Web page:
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Local 400 “Save My Store” Campaign Aims to Prevent Job Losses During Potential Corporate Merger

20160412-Fredericksburg Save My Store Town Hall - 9 20160412-Fredericksburg Save My Store Town Hall - 14On March 15, following the shareholders’ approval of a merger between Ahold and Delhaize, the parent companies of the grocery chains Giant Food, Food Lion, and Martin’s, employees at eight stores in Maryland and Virginia were informed that their stores may be sold as a result of the merger.

With the future of so many jobs at stake, Giant Food employees launched the “Save My Store” campaign the following week with a press conference and a petition to Ahold/Delhaize which is steadily gaining thousands of signatures from employees and customers.

The campaign also hosted a series of four town halls in the communities surrounding the threatened stores to bring together employees, customers, elected officials and other leaders to do whatever it takes to keep quality jobs and shopping options intact. So far, representatives of Ahold and Giant Food, who were also invited to attend the town halls, have refused to respond.

Following the town halls, the next phase of the campaign will be a rally and march to Giant’s corporate headquarters on May 11th.

To learn more about the campaign, and how you can support these hard-working men and women, visit SaveMyStore.org

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Nursing Home Workers Vote for a Voice on the Job with Local 1625

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Last week, 12 workers in the dietary department at the Woodland Grove Health and Rehabilitation Center in Jacksonville, Fla., voted overwhelmingly to join UFCW Local 1625 for a voice on the job. Local 1625 represents over 100 health care facilities in Florida.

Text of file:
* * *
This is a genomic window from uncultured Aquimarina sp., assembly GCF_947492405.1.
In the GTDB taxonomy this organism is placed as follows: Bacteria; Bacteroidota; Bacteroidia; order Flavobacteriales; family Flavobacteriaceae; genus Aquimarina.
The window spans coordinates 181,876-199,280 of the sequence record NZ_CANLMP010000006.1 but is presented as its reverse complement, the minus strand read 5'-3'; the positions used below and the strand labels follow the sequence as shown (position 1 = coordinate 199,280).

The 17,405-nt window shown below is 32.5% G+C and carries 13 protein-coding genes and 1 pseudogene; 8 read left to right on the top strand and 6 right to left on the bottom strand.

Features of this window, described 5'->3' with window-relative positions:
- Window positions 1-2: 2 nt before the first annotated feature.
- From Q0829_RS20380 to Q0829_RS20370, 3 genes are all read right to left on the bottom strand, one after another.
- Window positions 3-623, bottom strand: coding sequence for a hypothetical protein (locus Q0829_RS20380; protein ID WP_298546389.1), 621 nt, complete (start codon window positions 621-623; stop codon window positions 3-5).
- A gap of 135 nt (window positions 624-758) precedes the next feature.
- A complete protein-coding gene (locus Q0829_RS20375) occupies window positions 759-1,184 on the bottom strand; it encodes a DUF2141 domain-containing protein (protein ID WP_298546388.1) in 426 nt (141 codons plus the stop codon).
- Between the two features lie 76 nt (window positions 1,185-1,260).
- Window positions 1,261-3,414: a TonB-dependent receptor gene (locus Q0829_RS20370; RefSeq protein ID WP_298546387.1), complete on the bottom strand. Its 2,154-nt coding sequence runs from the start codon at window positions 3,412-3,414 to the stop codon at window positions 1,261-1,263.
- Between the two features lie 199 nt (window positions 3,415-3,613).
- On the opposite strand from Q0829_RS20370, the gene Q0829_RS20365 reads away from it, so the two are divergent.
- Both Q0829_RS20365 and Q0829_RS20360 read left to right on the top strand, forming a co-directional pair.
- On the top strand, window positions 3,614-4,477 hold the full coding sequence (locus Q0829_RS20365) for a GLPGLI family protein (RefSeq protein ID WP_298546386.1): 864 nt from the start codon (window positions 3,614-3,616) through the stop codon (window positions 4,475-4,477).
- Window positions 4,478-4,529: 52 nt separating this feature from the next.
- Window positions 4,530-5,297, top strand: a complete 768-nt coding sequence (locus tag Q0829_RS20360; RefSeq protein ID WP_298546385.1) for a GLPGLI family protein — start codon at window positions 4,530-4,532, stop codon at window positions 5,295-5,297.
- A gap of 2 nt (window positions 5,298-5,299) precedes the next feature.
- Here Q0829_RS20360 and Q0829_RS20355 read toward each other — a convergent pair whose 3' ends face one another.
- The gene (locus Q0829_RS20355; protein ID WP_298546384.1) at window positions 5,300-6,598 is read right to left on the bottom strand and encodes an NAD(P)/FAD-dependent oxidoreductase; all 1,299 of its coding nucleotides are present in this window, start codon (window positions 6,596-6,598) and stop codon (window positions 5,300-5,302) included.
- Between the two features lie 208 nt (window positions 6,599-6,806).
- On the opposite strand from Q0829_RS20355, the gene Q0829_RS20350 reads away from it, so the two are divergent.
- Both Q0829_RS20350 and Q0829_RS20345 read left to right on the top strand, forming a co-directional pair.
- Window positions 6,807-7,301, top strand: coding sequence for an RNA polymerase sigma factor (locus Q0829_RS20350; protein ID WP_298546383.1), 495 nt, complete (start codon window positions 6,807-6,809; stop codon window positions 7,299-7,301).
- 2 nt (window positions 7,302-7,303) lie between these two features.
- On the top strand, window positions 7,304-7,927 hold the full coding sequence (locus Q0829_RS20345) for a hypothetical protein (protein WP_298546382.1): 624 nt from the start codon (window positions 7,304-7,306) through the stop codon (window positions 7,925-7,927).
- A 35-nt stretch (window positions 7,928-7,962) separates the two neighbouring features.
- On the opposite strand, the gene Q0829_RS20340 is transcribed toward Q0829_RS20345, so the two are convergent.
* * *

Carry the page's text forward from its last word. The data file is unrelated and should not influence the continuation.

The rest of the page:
“We were tired of the favoritism when it came to raises and working conditions,” said Sha Terri Frazer, a dietary worker. “Only until we reached out to the union did management start talking to us about the problems.”

A few days before the victory at the Woodland Grove Health and Rehabilitation Center, 105 workers at Lanier Terrace, another nursing home in Jacksonville, were granted recognition to be represented by Local 1625.

“Every time a non-union nursing home chooses to be represented by Local 1625, we increase our bargaining power for the whole industry throughout Florida,” said UFCW Local 1625 President Ed Chambers. “We have been able to directly correlate union density in the health care field with improved wages, benefits, and working conditions. Over half of our unionized nursing homes are now participating in union benefit plans, including pension and medical insurance, which signifies our strength in the industry.”

UFCW Joins Immigrant Rights Groups at the Supreme Court to Demand Justice for Immigrant Workers

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In the midst of an ongoing legal battle that has suspended President Obama’s executive actions on immigration, the UFCW joined labor leaders and immigrant families as they gathered at the steps of the U.S. Supreme Court yesterday to demand the implementation of the president’s immigration programs. The deferred action programs, known as DAPA (Deferred Action for Parents of Americans and Lawful Permanent Residents) and expanded DACA (Deferred Action for Childhood Arrivals), would have provided immigration relief for over five million aspiring Americans. Unfortunately, the implementation of this program has been held up in the courts by an anti-immigrant lawsuit that has made its way to the Supreme Court.

Under strong pressure from the UFCW, the Obama Administration gave hard-working men and women the ability to apply for legal work status and some piece of mind. While these programs are temporary and not a substitute for comprehensive immigration reform, the UFCW knows that they are necessary and long overdue for our members.

Yesterday’s rally at the Supreme Court sent a strong message that the UFCW will continue pushing forward with our efforts to build worker power for immigrants and ensure that when the legal ruling on DAPA and expanded DACA are rendered, UFCW members are first in line when the application process begins.